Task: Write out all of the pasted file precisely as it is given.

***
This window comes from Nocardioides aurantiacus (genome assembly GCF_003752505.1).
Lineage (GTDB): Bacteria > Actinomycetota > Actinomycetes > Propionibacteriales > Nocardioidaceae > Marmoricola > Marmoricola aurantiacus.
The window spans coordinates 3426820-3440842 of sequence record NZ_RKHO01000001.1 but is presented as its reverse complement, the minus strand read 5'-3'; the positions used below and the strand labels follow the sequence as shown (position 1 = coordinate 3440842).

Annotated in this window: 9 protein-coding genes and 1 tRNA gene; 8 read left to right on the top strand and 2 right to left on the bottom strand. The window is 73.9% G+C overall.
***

This window comes from Nocardioides aurantiacus (genome assembly GCF_003752505.1).
Lineage (GTDB): Bacteria > Actinomycetota > Actinomycetes > Propionibacteriales > Nocardioidaceae > Marmoricola > Marmoricola aurantiacus.
The window spans coordinates 3426820-3440842 of sequence record NZ_RKHO01000001.1 but is presented as its reverse complement, the minus strand read 5'-3'; the positions used below and the strand labels follow the sequence as shown (position 1 = coordinate 3440842).

Annotated in this window: 9 protein-coding genes and 1 tRNA gene; 8 read left to right on the top strand and 2 right to left on the bottom strand. The window is 73.9% G+C overall.